Seriously, if you're querying Janet, and you've won one of her contests at least once, mention it. Though she probably remembers you. She used to keep a spreadsheet of winners, I believe. ☺

Janet Reid said...

Colin's right. If you won a contest on this blog, tell me. It doesn't go in a query to another agent though. And yes, I keep a tally of contest winners.

Madeline Mora-Summonte said...

My contest win was years ago, but I still plan on mentioning it if I ever query Ms. Reid. It's still one of my favorite writing success moments. :)

Bethany Elizabeth said...

I keep trying to think of something clever to add, but I've only had one cup of coffee and my brain is fried.

2Ns: I admire anyone who can write short stories. Someone who can do it well on her first entry--that's something to celebrate!

Steve Stubbs said...

Carolynnwith2Ns said...
My entry was lost in a flood of bottom dwelling losers.

If you had a learning experience, that does not make you a loser.

If you learned something, you are a winner.

If you learned a lot, you won big.

Dean R. Koontz pointed out in one of his books that Dickens was dismissed in his day as "a mere populist writer." The literary darllngs of his day are long forgotten.

The only contest I care about winning is a significant payday.

Kathy Joyce said...

Winning a story contest may not get you an agent, and entering may bring a lot of rejection. But, the once-in-a-while win feels so validating to me that it's worth slogging through contests. Plus, my writing improves with every one. At least, I think it does.

Cheryl said...

I'm learning right now about one of the problems with a small contest.

Last February I entered a regional library contest, free to enter. Wrote what might be my best story and sent it in, figuring that since judging was in March I'd have the story back by now. Except they had to get a new judge and judging was pushed back to June.

I won second place ($300 and a spot in the anthology). Cool. The cheques were sent out in November and the books were soon to follow. Or so they said.

So far no book, no word on the book, and because of that I don't have the rights back to send the story out as a reprint yet.

It's killing me to know my best work is in limbo.

AJ Blythe said...

Janet, what if you live across the ocean? The Malice Domestic grant contest you refer to is only for those in the US - unless the rules have changed in the last few years. I imagine referencing local contests wouldn't mean anything to US agents?

One Of Us Has To Go said...

AJ, may I ask whereabouts in Australia you live? Roughly? Anywhere near Byron Bay? (Sorry, it's not linked to your question, though.)

Janet Reid said...

AJ, generally I don't care much about contests. If you mention one I haven't heard of (which would be likely for any Australia contest!) I would google it if I was interested in knowing more.

The only real problem with listing contests in queries is when an author lists one of ones for profit that are clearly not about quality. That makes the author look like a raw recruit, and that's the image you want to convey (even if you are.)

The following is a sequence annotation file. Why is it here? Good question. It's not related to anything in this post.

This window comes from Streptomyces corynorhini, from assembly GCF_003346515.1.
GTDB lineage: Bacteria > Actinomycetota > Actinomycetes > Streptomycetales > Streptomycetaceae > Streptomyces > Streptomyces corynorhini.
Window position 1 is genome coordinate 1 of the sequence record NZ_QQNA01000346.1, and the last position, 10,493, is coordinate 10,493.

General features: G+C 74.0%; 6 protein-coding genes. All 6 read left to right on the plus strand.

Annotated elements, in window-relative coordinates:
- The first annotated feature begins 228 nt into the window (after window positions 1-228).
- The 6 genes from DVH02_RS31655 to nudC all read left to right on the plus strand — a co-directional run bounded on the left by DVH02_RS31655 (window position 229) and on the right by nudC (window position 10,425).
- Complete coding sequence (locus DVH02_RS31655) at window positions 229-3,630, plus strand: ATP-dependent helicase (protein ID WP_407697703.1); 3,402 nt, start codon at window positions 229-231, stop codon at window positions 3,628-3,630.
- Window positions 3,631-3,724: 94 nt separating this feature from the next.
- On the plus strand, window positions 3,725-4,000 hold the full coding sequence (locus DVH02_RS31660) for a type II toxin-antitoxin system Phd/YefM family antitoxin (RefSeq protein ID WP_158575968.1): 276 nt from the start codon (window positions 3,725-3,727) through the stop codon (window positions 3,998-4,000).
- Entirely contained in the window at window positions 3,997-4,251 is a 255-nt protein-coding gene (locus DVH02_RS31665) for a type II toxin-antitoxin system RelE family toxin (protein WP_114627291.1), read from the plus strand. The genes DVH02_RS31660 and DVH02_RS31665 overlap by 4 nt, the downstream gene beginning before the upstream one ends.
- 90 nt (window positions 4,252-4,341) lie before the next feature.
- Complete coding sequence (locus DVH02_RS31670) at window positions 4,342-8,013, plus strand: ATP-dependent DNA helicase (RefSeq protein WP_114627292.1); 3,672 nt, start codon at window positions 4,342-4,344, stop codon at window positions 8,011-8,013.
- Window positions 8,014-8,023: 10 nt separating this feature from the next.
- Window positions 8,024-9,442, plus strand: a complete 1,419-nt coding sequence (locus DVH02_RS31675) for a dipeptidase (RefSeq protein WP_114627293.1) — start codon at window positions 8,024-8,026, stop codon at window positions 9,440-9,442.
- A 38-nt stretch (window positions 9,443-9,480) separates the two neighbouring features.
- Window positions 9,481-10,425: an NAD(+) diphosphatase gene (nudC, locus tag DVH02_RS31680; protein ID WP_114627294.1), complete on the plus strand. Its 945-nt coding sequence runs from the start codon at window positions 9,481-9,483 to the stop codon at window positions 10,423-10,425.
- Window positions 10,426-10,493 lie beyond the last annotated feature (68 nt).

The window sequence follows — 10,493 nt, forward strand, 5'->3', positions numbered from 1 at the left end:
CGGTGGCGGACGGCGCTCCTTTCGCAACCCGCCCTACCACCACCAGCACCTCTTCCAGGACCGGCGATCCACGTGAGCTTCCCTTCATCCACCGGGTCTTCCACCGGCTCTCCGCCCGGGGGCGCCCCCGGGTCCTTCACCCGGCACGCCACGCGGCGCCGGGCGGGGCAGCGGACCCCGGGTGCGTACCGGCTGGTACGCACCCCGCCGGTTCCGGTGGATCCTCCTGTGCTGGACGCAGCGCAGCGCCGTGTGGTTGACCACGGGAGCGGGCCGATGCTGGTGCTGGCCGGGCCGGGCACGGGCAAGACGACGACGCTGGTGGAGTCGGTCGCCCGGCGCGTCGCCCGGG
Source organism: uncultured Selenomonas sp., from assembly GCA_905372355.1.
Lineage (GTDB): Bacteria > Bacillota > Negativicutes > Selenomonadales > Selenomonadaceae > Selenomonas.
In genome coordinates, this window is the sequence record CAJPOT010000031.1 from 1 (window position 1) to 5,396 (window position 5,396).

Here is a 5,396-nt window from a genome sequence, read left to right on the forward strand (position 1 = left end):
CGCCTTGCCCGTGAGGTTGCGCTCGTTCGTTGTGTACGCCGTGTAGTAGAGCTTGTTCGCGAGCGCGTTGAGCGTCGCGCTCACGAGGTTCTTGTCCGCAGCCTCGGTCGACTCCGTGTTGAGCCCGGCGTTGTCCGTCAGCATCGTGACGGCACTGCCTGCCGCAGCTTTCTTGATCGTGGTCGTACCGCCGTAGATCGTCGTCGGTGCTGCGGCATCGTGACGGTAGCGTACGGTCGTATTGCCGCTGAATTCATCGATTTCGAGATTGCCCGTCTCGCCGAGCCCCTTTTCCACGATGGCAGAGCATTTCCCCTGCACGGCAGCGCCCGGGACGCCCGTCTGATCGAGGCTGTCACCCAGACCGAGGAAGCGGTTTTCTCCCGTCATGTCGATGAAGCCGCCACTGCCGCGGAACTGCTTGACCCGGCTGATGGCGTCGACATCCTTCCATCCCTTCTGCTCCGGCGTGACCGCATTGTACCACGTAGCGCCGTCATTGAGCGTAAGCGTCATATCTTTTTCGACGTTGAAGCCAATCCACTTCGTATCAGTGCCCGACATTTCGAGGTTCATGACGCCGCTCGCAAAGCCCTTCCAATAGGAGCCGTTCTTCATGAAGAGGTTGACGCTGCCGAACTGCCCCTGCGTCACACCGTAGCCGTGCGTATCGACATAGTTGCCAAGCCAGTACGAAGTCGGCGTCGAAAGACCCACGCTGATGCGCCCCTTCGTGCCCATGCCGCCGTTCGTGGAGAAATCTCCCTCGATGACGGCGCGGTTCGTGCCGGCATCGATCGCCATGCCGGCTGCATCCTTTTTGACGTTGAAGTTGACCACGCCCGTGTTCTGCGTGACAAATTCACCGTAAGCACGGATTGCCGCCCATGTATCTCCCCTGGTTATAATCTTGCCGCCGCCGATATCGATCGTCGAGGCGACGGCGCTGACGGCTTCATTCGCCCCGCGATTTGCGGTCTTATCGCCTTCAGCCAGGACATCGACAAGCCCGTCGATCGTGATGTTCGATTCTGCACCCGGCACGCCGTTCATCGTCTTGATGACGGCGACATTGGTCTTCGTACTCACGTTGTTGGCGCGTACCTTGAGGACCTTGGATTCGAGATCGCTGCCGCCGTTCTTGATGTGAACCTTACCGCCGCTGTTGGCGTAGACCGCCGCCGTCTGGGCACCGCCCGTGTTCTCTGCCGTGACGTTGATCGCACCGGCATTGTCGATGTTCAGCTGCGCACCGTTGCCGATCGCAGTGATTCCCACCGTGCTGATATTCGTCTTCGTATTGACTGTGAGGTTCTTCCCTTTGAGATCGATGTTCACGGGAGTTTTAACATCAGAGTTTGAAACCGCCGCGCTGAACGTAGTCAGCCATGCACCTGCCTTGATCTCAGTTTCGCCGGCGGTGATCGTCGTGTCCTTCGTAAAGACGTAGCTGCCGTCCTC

AJ Blythe said...


One of Us, not near Byron. I'm in Canberra �� Are you in Byron? There's a great writers festival held there each year (run by a friend of mine).

One Of Us Has To Go said...

G'day AJ,

No, I am in Canada. But I have been to Australia when I was young/ER ;) and had an experience in Byron Bay that's just too funny.

I was 23, on my own and only able to speak crap-Genglish (=English kind of too literally translated from German to English), trying to ask for access to my email account when I instead, mistakenly, booked myself a private teacher for surfing (ocean).

I wrote about it and thought it could amuse you. Might send you the link to it sometime :).

AJ Blythe said...

Hah, too funny One of Us. I should be easy to contact (I've listened to Janet and not wanting to be chomped have double checked I'm trackable *grin*).

One Of Us Has To Go said...

AJ, so you're a female cozy twittering Aussie that likes to peek?

(Yeah, I understand, I don't want to be eaten either, that's why I didn't put any link here ;) ).

Twitter soon :).

Stacy said...

Just a friendly reminder that Writer Beware is a great place to research agents, publishers, and contests to find out who/what is legit and who/what isn't. And Victoria Strauss, who runs Writer Beware and has been since its inception, seems pretty interested in taking questions from writers. She really should win an award for this--she's put some of the worst actors out of business.

Writer Beware

Not sure if I've gotten the link right. I'll repost if I haven't.

MA Hudson said...

One of us has to go - that’s hilarious! A few of my in laws are Byron surfers, they’ll love that story.

One Of Us Has To Go said...

MA Hudson, I am so pleased that you liked my true story :). It's nice to have made you laugh!

Say G'day to your in-laws. And that my English is much better now, I can articulate the difference between accessing the internet and surfing the waves.

If you know of a local, little newsletter in Byron Bay who I could send this to, please let me know πŸ˜€πŸ’—.